Monday, December 14, 2015
Member in the News: Jayson Lusk & Marc Bellemare
Environment and animal rights groups have praised Chipotle for its sustainable and humane practices, but its recent food poisoning outbreaks illustrate the challenges that can come with living up to this image.
Branded with the tagline “food with integrity,” Chipotle has led the movement among fast-food chains in acquiring produce from local farmers, seeking meat producers who carry out humane animal practices, and reducing its environmental impact. It has used terms like “sustainable,” “added hormone-free,” “organic,” “naturally raised” and “unprocessed” in its marketing materials.
But food safety experts say these campaign have shifted the company’s focus away from microbial safety, and that these very choices contribute to making it more difficult to guarantee the food won’t become infected with germs that can make customers sick with diarrhea and vomiting for days.
“If you want to make products fresh, that means you’re not going to use a preservative or it’s going to be unprocessed,” says Jayson Lusk, president-elect for the Agricultural and Applied Economics Association, who has been critical of Chipotle’s marketing practices. “It does provide a real tradeoff in terms of providing a safe product for the consumer.”
E. coli outbreaks linked to food from Chipotle has been reported in nine states, infecting 52 people, though officials from the Centers for Disease Control and Prevention haven’t identified what ingredient is responsible. The chain, well-known for its burritos, uses 64 ingredients from more than 100 suppliers at its 1,900 restaurants.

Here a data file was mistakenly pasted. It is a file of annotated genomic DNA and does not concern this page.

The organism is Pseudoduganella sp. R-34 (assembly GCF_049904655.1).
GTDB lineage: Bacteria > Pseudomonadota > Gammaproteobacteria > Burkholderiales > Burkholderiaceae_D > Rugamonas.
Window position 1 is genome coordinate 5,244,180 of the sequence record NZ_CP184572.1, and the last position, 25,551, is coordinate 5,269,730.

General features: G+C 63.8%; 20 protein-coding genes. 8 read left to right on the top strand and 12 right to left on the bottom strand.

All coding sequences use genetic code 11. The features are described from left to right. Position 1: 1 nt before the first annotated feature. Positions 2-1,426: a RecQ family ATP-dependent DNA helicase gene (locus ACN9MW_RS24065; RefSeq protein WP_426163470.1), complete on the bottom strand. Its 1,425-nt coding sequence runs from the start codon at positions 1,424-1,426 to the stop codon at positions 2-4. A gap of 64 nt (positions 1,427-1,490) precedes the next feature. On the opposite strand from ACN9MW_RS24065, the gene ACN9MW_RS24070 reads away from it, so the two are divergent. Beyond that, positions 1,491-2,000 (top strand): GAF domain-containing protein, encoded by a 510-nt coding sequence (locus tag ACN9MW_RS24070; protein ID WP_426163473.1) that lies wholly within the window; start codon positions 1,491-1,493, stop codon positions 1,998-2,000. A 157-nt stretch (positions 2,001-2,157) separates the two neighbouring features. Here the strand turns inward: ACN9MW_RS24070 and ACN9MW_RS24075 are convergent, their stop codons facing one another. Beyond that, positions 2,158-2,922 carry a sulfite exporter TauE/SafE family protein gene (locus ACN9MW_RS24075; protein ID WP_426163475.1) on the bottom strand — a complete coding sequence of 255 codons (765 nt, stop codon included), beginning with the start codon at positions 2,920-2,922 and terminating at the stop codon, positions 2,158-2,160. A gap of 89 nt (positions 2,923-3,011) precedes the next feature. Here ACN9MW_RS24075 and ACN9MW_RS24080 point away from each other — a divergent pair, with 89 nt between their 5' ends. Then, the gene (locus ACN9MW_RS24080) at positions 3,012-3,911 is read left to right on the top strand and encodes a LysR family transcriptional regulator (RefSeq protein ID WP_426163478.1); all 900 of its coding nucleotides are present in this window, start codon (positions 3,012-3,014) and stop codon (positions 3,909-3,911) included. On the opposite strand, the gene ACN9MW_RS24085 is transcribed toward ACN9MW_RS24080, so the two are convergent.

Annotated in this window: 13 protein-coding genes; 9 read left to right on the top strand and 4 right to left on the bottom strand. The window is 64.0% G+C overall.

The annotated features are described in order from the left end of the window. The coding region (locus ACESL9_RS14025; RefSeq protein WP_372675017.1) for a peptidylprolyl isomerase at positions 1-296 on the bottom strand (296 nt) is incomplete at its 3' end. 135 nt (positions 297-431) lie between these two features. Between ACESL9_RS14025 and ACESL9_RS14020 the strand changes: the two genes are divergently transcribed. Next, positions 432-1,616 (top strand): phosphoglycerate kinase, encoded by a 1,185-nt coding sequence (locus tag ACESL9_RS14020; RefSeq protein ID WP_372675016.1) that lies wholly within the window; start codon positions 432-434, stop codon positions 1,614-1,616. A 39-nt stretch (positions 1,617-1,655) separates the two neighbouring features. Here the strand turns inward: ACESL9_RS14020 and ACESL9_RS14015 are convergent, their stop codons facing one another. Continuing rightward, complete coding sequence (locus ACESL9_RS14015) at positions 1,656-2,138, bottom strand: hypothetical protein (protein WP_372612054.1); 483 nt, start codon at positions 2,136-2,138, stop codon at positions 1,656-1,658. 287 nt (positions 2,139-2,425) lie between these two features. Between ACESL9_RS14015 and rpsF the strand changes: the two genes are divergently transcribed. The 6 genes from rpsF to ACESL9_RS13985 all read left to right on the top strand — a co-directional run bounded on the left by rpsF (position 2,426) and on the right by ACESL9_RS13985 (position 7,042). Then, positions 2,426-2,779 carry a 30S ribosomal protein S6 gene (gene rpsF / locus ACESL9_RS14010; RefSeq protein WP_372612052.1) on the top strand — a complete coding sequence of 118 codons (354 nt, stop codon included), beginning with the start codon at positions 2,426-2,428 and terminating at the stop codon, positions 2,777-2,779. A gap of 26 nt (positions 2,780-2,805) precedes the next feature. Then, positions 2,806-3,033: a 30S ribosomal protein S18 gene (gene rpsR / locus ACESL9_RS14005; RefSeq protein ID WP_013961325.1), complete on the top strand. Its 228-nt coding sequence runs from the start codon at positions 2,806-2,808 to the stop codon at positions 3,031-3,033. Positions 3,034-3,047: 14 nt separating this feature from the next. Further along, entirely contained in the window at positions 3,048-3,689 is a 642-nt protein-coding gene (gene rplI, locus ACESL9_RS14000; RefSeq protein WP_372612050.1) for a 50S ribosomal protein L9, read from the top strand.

In an effort to reduce its carbon footprint, Chipotle increasingly has used more produce from local suppliers. In 2012, it bought 10 million pounds of locally grown produce, and bought an additional 5 million pounds each year, setting a goal of 25 million pounds by 2015, according to a review of company press releases and an email from Chris Arnold, Chipotle’s spokesman.
“If you are sourcing foods from one or two suppliers it’s easier to manage than if you have dozens of medium or smaller suppliers,” says Don Schaffner, a food science expert and professor at Rutgers University. “They may not have the resources to do food safety.”
Chipotle hasn’t identified the source of latest E. coli infection. Arnold said in an email that “in all probability, [the contamination] was not something that came from a local supplier given the geographic nature of the incident.”
But Steve Ells, Chipotle’s chairman, founder and co-CEO, said Tuesday that the company is investing heavily in food safety with new protocols, specifically citing testing of fresh produce. “There will be robust testing procedures that will need to be in place for all of our suppliers, whether large or small,” he said in a presentation in New York. “Some of the smaller suppliers might have a hard time implementing these robust testing procedures initially. We’ll help them. Not all will be on board, for sure, but we think most will.”
Chipotle has in its 2013 and 2014 annual reports acknowledged the challenges presented by the choices it makes to deliver food that hasn’t been frozen and that is prepared to order. In 2008 – the same year the company started its local produce program – the company began to point to isolated instances of food poisoning, but prior to that its annual reports focused on general references to foodborne illness, which they said could come from fears consumers have about threats that occur outside the company’s jurisdiction, such as globals fears of bird flu or mad cow disease.
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